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Alberta Online Encyclopedia

Feature Article

A LEGACY OF JUST TEN YEARS WORK

Written By: Lawrence Herzog
Published By: Real Estate Weekly
Article © Copyright Lawrence Herzog
2004-05-24

Roland W. Lines

He worked in Edmonton as an architect for barely a decade early in the 20th century, but a lifetime later, Roland W. Lines mark on our city remains indelible. The roster of his designs is impressive enough. But that they were all conceived between 1906 and 1915 is truly a remarkable achievement.

His work includes the Strathcona Collegiate Institute (constructed between 1907 and 1909), schools named for Alex Taylor (1908) and Norwood (1909), the Union Bank Inn and the Canada Permanent Building (both 1910). Lines treasures lost to time include the Royal Alexandra Hospital (1911) and the Exhibition Stock Pavilion, better known as the Edmonton Gardens (1914). In all, he designed more than 20 public and private structures in the city -- and the Lac La Biche Inn.

Those who talk about his work praise his fine sense of rhythm and proportion and his ability to combine different influences with harmonious results. The Strathcona Collegiate Institute, now known as Old Scona High School, provides abundant evidence of his mastery.

Lines personally supervised construction of the school which, because of its outstanding materials and precise craftsmanship, cost $100,000. Exterior decorative elements were Kootenay marble and interior wood trim was B.C. fir and cedar. When it opened in 1909, the Strathcona Plaindealer reported Premier Rutherford called it the finest school building in the province.

From 1909 to 1911, the top floor was home to the University of Alberta. Recently, the school has been the subject of a glorious rejuvenation, as has the facade of the Union Bank building, another Lines original.

The diminutive structure at 10053 Jasper Avenue now serves as the Union Bank Inn. The adaptive reuse has melded the old and the new, retaining the structures rich Renaissance Revival features including its six classical Ionic columns and Baroque influenced windows. While Roland Lines designs have endured amazingly well, the story of the man himself has been largely lost to time. We do know that he was born in Great Britain in 1877 and educated there. He arrived in Edmonton in 1906 at the age of 29 and found work quickly. That year, he designed Alex Taylor School with Harry Johnson, who was to become a business partner.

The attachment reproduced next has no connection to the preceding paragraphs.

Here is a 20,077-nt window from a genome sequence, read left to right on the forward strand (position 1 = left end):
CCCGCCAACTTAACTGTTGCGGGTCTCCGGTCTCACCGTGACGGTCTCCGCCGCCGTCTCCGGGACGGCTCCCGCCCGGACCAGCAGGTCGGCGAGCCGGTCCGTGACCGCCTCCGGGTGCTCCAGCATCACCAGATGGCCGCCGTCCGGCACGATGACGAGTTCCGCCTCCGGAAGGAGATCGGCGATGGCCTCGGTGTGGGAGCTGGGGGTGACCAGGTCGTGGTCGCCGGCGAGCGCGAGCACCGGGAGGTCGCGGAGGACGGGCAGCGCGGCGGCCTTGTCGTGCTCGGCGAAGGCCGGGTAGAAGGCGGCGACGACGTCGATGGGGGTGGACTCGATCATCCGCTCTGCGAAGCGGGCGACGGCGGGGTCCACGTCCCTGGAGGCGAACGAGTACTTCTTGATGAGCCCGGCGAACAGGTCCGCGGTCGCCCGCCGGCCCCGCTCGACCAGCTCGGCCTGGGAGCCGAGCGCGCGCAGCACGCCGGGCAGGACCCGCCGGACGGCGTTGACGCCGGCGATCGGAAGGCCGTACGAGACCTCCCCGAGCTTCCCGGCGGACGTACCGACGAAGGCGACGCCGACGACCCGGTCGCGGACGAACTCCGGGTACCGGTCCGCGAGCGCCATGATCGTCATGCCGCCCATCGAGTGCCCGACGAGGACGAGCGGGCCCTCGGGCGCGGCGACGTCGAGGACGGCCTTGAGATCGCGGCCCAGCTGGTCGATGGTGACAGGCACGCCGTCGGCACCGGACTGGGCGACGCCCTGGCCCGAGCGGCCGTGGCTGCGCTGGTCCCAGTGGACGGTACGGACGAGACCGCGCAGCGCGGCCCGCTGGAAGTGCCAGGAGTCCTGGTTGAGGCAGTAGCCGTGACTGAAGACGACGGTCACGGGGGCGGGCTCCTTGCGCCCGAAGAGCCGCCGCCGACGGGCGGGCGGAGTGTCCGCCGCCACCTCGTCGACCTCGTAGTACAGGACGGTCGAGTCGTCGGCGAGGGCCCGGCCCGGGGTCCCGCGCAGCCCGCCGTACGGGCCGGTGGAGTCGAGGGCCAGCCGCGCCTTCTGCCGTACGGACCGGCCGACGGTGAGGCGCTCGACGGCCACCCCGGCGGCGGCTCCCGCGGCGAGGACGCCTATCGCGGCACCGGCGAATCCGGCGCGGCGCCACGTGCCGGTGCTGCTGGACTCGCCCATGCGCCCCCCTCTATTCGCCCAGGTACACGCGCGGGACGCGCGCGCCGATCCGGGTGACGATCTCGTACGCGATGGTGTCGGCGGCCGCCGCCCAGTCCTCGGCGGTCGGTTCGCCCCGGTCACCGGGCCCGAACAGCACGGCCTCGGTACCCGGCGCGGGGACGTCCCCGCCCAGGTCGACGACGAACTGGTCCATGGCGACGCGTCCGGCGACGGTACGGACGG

Information sourced at the City of Edmonton Archives indicates Lines applied to become a member of the Alberta Association of Architects on February 17, 1906, the groups first general meeting. He was accepted on July 20th, 1906 on the basis of his membership in the Society of Architects of London, England.

A report compiled by the City of Edmonton Planning and Development Branch states that Lines was one of the most active designers in the city of his time. He employed several architects, including William Blakey when Blakey was still a neophyte designer. Lines was a versatile architect, able to work in a variety of styles, but much of his work displayed strong classical influences.

His commercial work exhibited strength and character and, all these years later, remains rousing and exquisite. But my favourite Lines design is not a commercial structure at all - its a house designed for a legendary Albertan.

The 10,000 square foot home sits atop Groat Ravine and was designed for Colonel James Kennedy Cornwall -- the man folks called Peace River Jim. From the grand entrance hall -- with its sweeping oak staircase and rich panelling - to a rustic library space where Colonel Cornwall used to meet with Indians to trade, the mansion pulses with rustic grace and charm.

Cornwall Jim instructed Lines to build a country mansion for his family, and Lines delivered a Tudor-style structure that was, at once, elegant and modern. The house, completed in 1914, even boasted a built-in vacuum system.

Lines enlisted in the army in 1914 and served in France with the First Field Company, Canadian Engineers. He died in action in 1916 at the age of 39, bringing to a sudden end the all too brief career of one of Edmontons most accomplished and significant architects of the early 20th century.

In 1997, the Edmonton Historical Board paid tribute to Lines with a Recognition Award. Lines great-nephew Hugh Lynes travelled from Great Britain to accept the award on behalf of his great-uncle. Im sorry, but I dont know much about the man, he told the gathering.

One newspaper clipping says all we really need to know. In mentioning our leading architects, we will award Mr. Roland Lines a very high place and absolutely on his merits ... there is no more successful or honourable architect in Edmonton.

His buildings are the legacy.

If you'd like to offer your thoughts, please drop me an email at lawrenceherzog@hotmail.com.

For information on reprints of previously published articles, check out my website at www.lawrenceherzog.com.


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